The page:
Wednesday, March 24, 2010

Visit to the Netherlands - part 2

As my fellow swapper in the cross-cultural email connection swap explained here, there are some current developments in the Netherlands that are quite worrisome. The "party of freedom" (how ironical) and their party leader Geert Wilders are on a roll against minorities in the country, abusing the economic crisis and rising tensions for their own twisted rhetorics. He even dares talking about deportation. Unfortunately Wilders is a very intelligent character with great debating skills. We've seen that strategy before...
Due to our German history much of this happens under cover here, whereas in neighboring countries it is discussed publicly (see Switzerland for the minaret ban proposal). I am not saying this is better or worse. Just in general it seems a common theme that the old mechanism of difficult economic and political times and the search for easy scapegoats along with xenophobia is starting once more. For me it was especially hard to believe that the age of the 60s had left so little effect in Germany. I mean the people in power right now were part of the movement that demanded prosecution of WW3 crimes and attacked their parents for tabooing everything that had happened.
My Dutch friend told me he really loved de Hague, but he couldn't warm up to it as so many people voted for Wilders. I wonder if the situation will get worse once more or people will realize sooner where this might be going.

The Netherlands used to have a very multicultural, tolerant image in the past, which they are slowly losing. The problems of integration are boiling up just as they are in Germany and other countries.
This picture very much reminded me of the USA. On this square kids from Africa and the Middle East were playing together. On the next it was the Asian kids...

We have large city areas with majorities of Turkish people. It is natural that these areas develop (think China Town for another example) but still, the trend to ghettoization is quite sad. Mosques are often actually doing quite a bit of work opening the communities and creating dialogue with German neighbors. Multiculturalism really is nothing to be proud of, interculturalism is.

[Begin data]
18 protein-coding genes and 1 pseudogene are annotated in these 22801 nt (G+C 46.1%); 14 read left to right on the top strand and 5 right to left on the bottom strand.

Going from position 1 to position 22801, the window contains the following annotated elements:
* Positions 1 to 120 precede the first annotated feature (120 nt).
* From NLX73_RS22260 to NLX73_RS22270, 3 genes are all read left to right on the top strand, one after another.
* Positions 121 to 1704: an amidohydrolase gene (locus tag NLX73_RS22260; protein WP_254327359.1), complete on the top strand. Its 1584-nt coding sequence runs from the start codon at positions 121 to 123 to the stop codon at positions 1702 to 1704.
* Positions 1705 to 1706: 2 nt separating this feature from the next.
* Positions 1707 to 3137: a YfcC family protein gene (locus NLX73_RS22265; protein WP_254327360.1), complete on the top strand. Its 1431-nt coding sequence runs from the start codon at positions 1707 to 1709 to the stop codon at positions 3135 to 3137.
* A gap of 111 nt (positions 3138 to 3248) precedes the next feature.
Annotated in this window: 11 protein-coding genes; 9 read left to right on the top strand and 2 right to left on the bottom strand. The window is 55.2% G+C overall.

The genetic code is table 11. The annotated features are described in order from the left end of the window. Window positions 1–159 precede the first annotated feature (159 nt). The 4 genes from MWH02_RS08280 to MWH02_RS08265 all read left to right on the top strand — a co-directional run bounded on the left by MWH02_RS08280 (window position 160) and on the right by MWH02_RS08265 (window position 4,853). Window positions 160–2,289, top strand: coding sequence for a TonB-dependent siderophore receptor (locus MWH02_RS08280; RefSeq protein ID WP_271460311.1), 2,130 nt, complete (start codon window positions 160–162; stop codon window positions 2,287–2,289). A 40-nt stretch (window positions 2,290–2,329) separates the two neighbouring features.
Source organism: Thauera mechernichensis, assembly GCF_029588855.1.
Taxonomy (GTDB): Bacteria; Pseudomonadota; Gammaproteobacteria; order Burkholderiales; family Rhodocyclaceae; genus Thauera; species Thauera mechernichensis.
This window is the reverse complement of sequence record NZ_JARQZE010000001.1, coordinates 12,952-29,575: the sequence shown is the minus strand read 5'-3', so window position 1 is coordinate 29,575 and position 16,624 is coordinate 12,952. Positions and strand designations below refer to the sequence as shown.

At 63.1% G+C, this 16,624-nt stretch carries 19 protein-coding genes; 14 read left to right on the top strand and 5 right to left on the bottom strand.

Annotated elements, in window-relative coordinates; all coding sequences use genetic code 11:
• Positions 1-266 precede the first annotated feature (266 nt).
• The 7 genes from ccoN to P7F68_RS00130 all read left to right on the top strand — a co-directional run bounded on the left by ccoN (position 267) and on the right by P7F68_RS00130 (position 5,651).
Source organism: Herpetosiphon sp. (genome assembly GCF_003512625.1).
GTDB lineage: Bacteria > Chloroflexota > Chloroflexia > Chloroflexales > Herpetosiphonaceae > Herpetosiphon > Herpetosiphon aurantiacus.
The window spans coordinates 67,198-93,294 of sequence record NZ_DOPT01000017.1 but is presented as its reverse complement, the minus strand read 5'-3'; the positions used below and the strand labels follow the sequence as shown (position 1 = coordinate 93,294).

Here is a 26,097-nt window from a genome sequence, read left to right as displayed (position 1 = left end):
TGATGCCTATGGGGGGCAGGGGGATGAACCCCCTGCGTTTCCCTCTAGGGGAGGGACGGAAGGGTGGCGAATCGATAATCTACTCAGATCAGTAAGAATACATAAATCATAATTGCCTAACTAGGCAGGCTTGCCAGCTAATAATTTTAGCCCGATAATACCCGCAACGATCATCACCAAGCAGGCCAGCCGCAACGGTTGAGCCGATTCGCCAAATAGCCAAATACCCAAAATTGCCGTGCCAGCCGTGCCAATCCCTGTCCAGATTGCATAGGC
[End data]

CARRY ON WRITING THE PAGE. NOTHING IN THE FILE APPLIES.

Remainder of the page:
Hmm. Naming similarities is more difficult than finding differences. How typical :-(
Well, the Netherlands and Germany share a good deal of media, education, economic, political and religious

factors. In consequence it is quite easy for my friend and me to converse without much need for explanations.
Another thing that the Netherlands and Germany share, for example, is that they have three layers of governing: federal, provincial (in Germany it is state level) and communal. You can see the flags of all Dutch provinces here (the one of Holland with the hearts and diagonal blue stripes is best known, I think):

The middle layer of government, so to say, doesn't have as much power in the Netherlands as it does in Germany. That means over here you might get in trouble if you change from one federal state to the next as a high-school-student (and a few of them are only city-size), because the school systems are completely different. It makes a lot of things very complicated, as you can imagine.

Ok, enough of the complicated things. We had great weather and the architecture of the city is very interesting, a blend of historic houses and (mostly) well-designed skyscrapers, where most things are in walking distance.

And finally, just for fun, this picture made me laugh. I am getting the idea this hotel tower is never going to be finished... (if you don't get the joke, check the name of the hotel)

1 comment:

sweetdaisydreams said...

wow what a big job.great photos from glendas sb